This is my way of expanding and enriching what I give back to the community I'm so proud to be a part of. As with my classes, I pledge to keep the membership fees reasonable and affordable. They exist to enable me to continue to provide you with the best possible content.

I invite you to join me. I'd love to see you at one of my Bujinkan Santa Monica classes or in a seminar at a dojo near you. And I'd love to share it all with you through an exclusive membership to Rojodojo.com, where you can embark on every step of this dynamic journey.

Please accept this invitation. Come take a look. Together, let's continue the journey!


Rare Look at the Vital Connections of 殺気 Sakki

Mirror entrance of Kannon-ji (観音寺), Tokyo, Taito, Yanaka photo by MIchael Glenn
Understanding connection is a survival tactic of the Bujinkan. Even a mystery like Sakki Nage 殺気投 appears from 繋がり tsunagari or vital connections learned in our basics. But to actually do this we must also throw it away. So for students hoping to learn the mysteries of our art, many find contradictions in this concept of connection. These contradictions lead to deadly mistakes. In one class I heard Hatsumi Sensei say,
"Everything is let go, but at the same time is connected. You have to be able to do this. Otherwise you won't become capable budoka."
How do you let go yet stay connected? One answer to this leads to martial abilities that appear supernatural and many people don't accept. Yet I know they exist through my own experience with them.

The thing to remember is that an ability like sakki nage grows from basic kamae and taijutsu in a natural way. To explain, let's consider a mistake many students make when doing a standard nage:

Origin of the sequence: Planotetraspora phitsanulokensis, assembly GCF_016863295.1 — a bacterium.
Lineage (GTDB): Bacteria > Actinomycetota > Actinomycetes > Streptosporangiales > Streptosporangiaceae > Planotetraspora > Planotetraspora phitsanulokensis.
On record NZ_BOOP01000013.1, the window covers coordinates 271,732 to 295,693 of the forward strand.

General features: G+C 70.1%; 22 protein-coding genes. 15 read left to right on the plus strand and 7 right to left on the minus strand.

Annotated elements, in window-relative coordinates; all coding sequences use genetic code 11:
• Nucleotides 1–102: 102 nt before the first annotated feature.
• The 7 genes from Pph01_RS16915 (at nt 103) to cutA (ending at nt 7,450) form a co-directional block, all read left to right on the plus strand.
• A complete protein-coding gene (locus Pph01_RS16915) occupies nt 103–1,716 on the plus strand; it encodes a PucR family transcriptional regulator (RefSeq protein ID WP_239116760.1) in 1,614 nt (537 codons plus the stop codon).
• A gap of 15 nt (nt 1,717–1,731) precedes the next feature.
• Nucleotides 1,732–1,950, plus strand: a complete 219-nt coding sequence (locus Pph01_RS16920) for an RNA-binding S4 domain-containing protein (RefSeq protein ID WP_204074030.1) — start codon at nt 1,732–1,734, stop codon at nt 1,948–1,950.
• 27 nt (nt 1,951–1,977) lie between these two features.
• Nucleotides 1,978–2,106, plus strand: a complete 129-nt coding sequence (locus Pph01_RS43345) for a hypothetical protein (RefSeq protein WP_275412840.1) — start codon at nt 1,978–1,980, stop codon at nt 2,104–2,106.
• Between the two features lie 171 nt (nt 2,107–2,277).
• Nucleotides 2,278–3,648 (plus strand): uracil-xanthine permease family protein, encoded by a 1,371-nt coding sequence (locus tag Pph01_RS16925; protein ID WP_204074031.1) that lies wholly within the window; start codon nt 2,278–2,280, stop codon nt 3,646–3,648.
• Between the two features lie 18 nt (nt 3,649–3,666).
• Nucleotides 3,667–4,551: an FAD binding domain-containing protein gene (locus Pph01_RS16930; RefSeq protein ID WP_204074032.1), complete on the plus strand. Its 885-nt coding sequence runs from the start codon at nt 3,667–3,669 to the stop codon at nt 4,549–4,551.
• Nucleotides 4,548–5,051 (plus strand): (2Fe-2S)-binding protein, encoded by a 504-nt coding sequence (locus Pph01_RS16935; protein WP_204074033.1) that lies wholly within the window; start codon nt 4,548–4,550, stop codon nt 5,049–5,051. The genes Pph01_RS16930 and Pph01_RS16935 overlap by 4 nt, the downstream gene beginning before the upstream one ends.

You forget to expand your attention as you do a technique or a throw. You lock your mind and spirit up with the throw. This exposes suki and you aren't even aware of it. Deadly.

So one fix is to go ahead, throw away the self. This is an aspect of sakki nage. This is the flip side of the godan test. Sakki in the Godan test is about sensing the killing intention written by Hatsumi Sensei as 察気.

Once you learn to throw away the self and the ego (which allows you to pass the godan test), then you may develop the ability to emit or mask sakki 殺気, the killing intent. In that order. People often find it easier to emit this intent than to mask it.

But what is even more fascinating is what comes next. Being able to project it! With this ability you can give the Godan test effectively. But also project this ki as an attack!

There we have Sakki Nage. There are 2 ways to consider this:

One is Throwing an opponent with your ki. I've witnessed it. I've done it. People who don't believe it probably haven't learned the steps before: sensing sakki; emitting sakki; masking sakki.

Second is throwing it away! Discarding sakki is and tossing it aside is an amazing defense. Which leads us back to the basic mistake of exposing suki.

What does this have to do with a connection to your surroundings and suki? Well all of these mysterious skills come from basic understanding of kamae and knowing that good kamae only exists through connection. When you are able to connect at the level of sakki nage, your suki will have disappeared.

Let me ask you this: where do you think they go?